Scientists say a Homo sapiens fossil found in Ethiopia in the 1960s is at least 233,000 years old, which would make it 36,000 years older than the previous estimate.
Fossils of the earliest members of our species, Homo sapiens, are exceptionally rare. To date, only eight sites in Africa have produced fossils of early anatomically modern humans, the oldest of which, known as the Kibish Omo I fossil, has now been re-dated by team of experts led by Clive Oppenheimer from the Department of Geography at the University of Cambridge.
That’s right—geography, and not archaeology or anthropology. Sure, members of those disciplines were involved in the study, published today in Nature, but the effort to re-date this fossil required scientists of the Earth, specifically experts in volcanology. For you see, the bones of Omo I were found directly beneath a layer of volcanic ash.
Previous efforts to date this ash and to distinguish it from other layers of ash have led to uncertainties about the fossil’s age, but the scientists behind the new study think they’ve finally nailed it. The new minimum age of Omo I is 233,000 years old, as opposed to the previous estimate of 197,000 years old.
“This is the best estimate we have at the moment, and it is congruent with the most recent models of human evolution, which place the emergence of our species—Homo sapiens—between 350,000 and 200,000 years ago,” Céline Vidal, a volcanologist at the University of Cambridge and the first author of the new study, explained in an email. To which she added: “The Omo I fossil is the oldest Homo sapiens we know of so far,” and until now it was “thought to be younger than 200,000 years old, but there was a lot of uncertainty on this age.”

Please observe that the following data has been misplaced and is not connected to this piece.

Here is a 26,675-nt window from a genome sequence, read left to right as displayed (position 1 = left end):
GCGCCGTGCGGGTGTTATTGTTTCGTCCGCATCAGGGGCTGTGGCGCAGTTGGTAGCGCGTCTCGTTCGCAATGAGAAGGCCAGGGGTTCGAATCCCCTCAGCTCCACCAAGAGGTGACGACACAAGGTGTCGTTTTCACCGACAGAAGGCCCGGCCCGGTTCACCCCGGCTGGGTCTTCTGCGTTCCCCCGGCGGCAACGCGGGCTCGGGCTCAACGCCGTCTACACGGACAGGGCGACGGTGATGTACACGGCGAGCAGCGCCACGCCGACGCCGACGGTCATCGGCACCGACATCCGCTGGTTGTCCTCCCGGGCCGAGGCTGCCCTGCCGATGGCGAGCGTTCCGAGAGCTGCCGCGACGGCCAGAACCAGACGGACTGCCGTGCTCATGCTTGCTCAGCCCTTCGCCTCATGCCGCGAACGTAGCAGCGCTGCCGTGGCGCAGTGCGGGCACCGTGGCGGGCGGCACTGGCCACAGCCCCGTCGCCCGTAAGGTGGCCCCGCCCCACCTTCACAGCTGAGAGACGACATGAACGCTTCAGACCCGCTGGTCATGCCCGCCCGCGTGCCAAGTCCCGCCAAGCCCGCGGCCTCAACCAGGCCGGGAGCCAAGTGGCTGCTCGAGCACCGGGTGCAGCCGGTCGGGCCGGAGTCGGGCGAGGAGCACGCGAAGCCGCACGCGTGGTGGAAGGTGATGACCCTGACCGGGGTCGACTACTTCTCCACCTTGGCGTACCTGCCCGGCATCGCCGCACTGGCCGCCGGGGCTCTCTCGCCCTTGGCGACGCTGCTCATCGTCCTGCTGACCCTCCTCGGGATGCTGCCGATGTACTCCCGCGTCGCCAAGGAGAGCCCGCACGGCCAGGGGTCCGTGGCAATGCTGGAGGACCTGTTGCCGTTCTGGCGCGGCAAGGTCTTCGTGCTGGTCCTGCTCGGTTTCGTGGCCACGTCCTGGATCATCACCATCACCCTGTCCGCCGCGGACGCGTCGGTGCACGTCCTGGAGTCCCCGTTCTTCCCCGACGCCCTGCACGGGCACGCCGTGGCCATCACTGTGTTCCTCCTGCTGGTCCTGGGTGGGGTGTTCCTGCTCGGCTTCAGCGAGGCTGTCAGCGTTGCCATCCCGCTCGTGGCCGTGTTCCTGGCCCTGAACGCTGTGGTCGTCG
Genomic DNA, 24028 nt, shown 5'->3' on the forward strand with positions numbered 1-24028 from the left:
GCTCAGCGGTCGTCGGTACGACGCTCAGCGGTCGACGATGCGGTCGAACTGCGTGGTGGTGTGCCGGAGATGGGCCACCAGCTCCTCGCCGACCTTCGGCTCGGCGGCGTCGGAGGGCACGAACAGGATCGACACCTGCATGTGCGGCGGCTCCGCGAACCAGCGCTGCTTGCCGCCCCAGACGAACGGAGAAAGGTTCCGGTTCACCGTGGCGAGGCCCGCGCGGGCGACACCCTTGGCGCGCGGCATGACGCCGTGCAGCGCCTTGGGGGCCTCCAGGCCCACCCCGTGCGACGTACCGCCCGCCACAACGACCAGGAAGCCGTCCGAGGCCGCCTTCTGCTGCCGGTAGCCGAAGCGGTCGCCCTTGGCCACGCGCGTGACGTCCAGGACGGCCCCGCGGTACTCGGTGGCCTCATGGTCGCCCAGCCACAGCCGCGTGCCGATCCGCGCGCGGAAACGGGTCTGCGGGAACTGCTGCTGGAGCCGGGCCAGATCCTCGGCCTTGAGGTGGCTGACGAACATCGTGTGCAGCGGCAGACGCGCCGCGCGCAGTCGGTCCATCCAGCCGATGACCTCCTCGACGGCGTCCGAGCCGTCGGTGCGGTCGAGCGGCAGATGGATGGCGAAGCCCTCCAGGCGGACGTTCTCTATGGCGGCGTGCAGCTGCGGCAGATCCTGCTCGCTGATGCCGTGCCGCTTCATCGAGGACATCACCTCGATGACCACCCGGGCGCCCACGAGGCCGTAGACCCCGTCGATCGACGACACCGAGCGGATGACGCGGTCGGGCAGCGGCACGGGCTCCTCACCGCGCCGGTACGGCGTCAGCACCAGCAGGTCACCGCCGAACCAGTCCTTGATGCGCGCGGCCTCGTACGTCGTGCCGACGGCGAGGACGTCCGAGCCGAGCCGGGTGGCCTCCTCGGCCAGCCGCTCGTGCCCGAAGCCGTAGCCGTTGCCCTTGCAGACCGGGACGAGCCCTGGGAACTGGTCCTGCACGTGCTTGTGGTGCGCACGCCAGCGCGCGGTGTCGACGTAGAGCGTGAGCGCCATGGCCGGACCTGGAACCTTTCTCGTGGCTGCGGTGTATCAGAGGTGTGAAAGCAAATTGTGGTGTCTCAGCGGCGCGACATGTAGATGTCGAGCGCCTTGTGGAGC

The Omo I skeleton was found in 1967 at the Omo Kibish Formation of southwestern Ethiopia. The site is positioned within the East African Rift valley, an area prone to volcanic activity. Vidal is part of a research project seeking to understand the timing and history of very large eruptions in the Ethiopian Rift between 300,000 and 60,000 years ago, which she described as “poorly studied.” This data, it is hoped, will help scientists to better understand possible links with human evolution.
“We have been analysing volcanic rocks from these eruptions to find out when they occurred and identify their chemical fingerprint,” Vidal wrote. “Each eruption has a unique chemical signature. Using these fingerprints, we could track the far-traveled fine ash hundreds of miles away from the volcanoes. In Ethiopia, these ash layers can be found at archaeological sites where tools and fossils of our ancestors were identified.”
Traditional radiometric, or istopic, techniques are limited when it comes to the dating of ash, but by studying the chemical composition of pumice rock samples from volcanic deposits, the team was able to date all major volcanic eruptions that happened in Africa during the Late Middle Pleistocene—the time when our species first appeared.